So I want to debate transplants. And the ethical eligibility to receive one. Liver transplants spring to mind.
Many conditions cause end-stage liver disease that would then require a liver transplant for survival. Livers are a scarce resource that do not become available everyday. For instance, in the UK, 17000 people are waiting for a liver transplant. If you're lucky, between 50 and 200 become available every year.
So, how do you allocate organs appropriately and fairly?
Do you want to give a liver to a person, who through large consumption of alcohol caused cirrhosis? Or do you want to give it to a child, who through no fault of their own, has biliary atresia. Or to a woman who developed auto immune hepatitis?
Most international guidelines say that for a person who has alcohol-induced liver failure to become eligible for a transplant, they need to have shown a period of abstinence and/or a period of rehabilitation. Usually 6 months.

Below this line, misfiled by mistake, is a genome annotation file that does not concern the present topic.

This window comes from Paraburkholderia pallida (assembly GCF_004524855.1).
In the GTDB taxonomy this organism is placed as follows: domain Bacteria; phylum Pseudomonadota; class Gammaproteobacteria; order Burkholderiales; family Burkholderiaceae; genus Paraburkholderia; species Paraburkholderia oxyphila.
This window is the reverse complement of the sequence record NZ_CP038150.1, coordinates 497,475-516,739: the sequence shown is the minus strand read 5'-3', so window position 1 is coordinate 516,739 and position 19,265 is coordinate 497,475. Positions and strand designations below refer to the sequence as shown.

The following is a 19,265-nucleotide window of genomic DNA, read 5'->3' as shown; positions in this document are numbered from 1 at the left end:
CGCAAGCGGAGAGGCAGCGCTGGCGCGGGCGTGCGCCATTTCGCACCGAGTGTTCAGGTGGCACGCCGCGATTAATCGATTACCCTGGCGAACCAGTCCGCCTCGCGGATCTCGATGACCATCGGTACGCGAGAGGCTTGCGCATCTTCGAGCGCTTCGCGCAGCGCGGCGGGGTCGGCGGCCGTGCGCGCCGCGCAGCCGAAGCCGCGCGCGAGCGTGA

After this period - does that make them deserving of a liver transplant? Should the guidelines be abolished as people who are alcoholics have a disease "that they are not in control of"? Even if you will continue to drink and destroy your new liver?
Should self-induced liver disease be deserving at all (taking into account the more deserving children and adults out there, who have had no control of the cause of their liver failure)?
What do you think?
Personally, I will tell the Organ Donation Society NOT to give my liver / organs to anybody who has not been substance abuse rehabilitated. Full stop.